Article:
RAIN RFID solutions dramatically improve the operational capabilities of an organisation by ensuring they have exactly the right items, in the right quantities, at the right locations, at the right time. During the pandemic, RAIN RFID solutions have been key to limiting disruptions in retail and manufacturing supply chains, most notably by increasing inventory and asset visibility and improving the management and flow of goods.
Three ways RAIN RFID helps solve supply chain concerns
RAIN RFID is used to streamline processes, maintain real-time inventory, increase productivity, and help manage labour shortages. We see three key ways RAIN RFID helps solve supply chain concerns:
- Automate shipment verification: Today, significant labour is required for multiple, manual barcode scans during the shipment process. RAIN RFID tags can be read automatically without a direct line of sight, erasing the need for workers to pause, locate a barcode, and scan it. By using RAIN RFID, supply chain leaders can automate their shipment verification process and improve warehouse efficiencies by up to 25%.
- Deliver real-time visibility: Retail Systems Research says that 76% of supply chain survey respondents reported that real-time inventory visibility was their leading focus for improving performance. When supply chain managers lack information about the status of assets and shipments moving into and out of warehouses, confidence and productivity suffer. By using RAIN RFID, supply chain leaders gain real-time visibility into an item’s identity, usage, and location. With this information, they can quickly find inventory and assets, and reduce the cost of asset investments.
- Improve order accuracy: Today, companies rely on redundant manual checks to verify that the right cartons are loaded onto the correct pallets. By using RAIN RFID, supply chain leaders can automate pallet build verification to streamline the process and increase order accuracy. In fact, a recent study by Auburn University found that RAIN RFID can help an organisation achieve up to 100% order accuracy, eliminating claims costs and unhappy customers.
RAIN RFID can increase value of AI-powered analytics
In today’s AI-driven, rapid decision-making business environment, RAIN RFID is uniquely capable of making systems more effective. This is because it provides item identifiers for tracking and locating billions of items, from clothing to food, pharmaceuticals, tools, packages, pallets, and more.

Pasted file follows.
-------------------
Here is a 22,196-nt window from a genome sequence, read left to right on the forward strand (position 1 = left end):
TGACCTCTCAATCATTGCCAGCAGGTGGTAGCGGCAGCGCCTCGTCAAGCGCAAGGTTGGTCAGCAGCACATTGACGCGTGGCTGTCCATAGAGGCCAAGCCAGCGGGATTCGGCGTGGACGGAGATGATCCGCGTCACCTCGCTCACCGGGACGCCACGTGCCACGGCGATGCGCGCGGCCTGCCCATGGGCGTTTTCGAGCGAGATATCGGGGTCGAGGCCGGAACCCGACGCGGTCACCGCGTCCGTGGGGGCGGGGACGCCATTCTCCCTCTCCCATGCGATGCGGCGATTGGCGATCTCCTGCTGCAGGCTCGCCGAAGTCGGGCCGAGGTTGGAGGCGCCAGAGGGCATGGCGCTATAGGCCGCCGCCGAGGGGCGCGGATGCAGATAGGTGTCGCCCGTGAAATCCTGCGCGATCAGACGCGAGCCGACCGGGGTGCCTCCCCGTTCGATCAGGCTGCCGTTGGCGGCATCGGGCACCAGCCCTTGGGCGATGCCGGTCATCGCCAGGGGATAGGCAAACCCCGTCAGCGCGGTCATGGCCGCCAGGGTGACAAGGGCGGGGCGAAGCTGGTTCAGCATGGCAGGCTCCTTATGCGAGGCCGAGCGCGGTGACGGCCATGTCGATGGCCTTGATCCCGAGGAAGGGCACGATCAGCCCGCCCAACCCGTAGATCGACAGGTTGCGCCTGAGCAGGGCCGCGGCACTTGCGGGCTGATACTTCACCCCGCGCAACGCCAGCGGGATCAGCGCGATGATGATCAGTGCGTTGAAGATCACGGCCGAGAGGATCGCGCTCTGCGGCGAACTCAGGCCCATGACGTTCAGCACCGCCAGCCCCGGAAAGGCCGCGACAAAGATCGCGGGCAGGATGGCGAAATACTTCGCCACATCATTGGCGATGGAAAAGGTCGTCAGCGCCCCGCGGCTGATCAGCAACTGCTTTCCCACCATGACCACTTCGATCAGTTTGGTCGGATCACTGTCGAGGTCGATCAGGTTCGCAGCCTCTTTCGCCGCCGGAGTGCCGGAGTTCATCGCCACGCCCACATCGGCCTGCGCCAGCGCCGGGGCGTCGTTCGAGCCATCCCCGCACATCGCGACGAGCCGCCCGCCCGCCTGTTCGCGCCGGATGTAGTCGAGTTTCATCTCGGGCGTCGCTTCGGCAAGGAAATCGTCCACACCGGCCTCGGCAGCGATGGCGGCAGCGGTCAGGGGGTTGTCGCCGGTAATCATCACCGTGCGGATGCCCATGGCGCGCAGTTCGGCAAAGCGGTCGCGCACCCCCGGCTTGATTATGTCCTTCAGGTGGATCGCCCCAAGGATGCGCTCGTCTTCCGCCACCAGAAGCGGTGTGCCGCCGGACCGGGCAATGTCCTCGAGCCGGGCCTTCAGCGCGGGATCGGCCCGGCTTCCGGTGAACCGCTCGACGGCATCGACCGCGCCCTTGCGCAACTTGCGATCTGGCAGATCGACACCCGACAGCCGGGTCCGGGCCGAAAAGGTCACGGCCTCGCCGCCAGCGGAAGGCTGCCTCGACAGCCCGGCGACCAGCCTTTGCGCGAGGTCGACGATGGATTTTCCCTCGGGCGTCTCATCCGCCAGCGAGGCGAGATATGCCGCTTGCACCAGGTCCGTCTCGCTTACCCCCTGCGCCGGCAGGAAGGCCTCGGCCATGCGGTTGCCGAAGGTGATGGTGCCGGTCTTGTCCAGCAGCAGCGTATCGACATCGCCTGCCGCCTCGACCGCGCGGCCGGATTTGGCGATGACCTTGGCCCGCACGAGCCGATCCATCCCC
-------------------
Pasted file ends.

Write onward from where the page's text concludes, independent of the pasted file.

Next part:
It also works without line-of-sight, providing visibility into places and processes not previously available. The data provided by a RAIN RFID system can give AI-powered solutions the ability to see individual items throughout the supply chain, understand how the entire supply chain is functioning and identify which areas can be improved.
As companies accelerate digital transformation, we expect to see a rise in interconnected data as investments into new technologies and IoT surge. But as the volume of real-time and accurate data about the movement of goods rises, so too do the demands on operations teams to make sound business decisions quickly and with confidence, often using AI-powered systems that thrive on improved data to make better decisions.
As an example, over the past several years, Delta Airlines transformed its customer experience by investing in technology including real-time RAIN RFID bag tracking and automatic check-in via the Fly Delta mobile app. Delta is now leveraging this set of investments in their implementation of an AI-driven platform that analyses millions of operational data points, from luggage movement to aircraft positions to flight crew restrictions to airport conditions. This system simulates operating challenges and creates hypothetical scenarios that help Delta’s professionals make critical operational decisions that improve the overall customer experience.
The need to drive digital transformation rapidly during the pandemic has made supply chain and logistics professionals increasingly tech savvy. As we prepare for a post-pandemic era, companies’ increased know-how and awareness of solutions like RAIN RFID, IoT and AI will play a key role in evolving the industry’s approach to solving supply chain issues from reactive to proactive, setting them up for future success.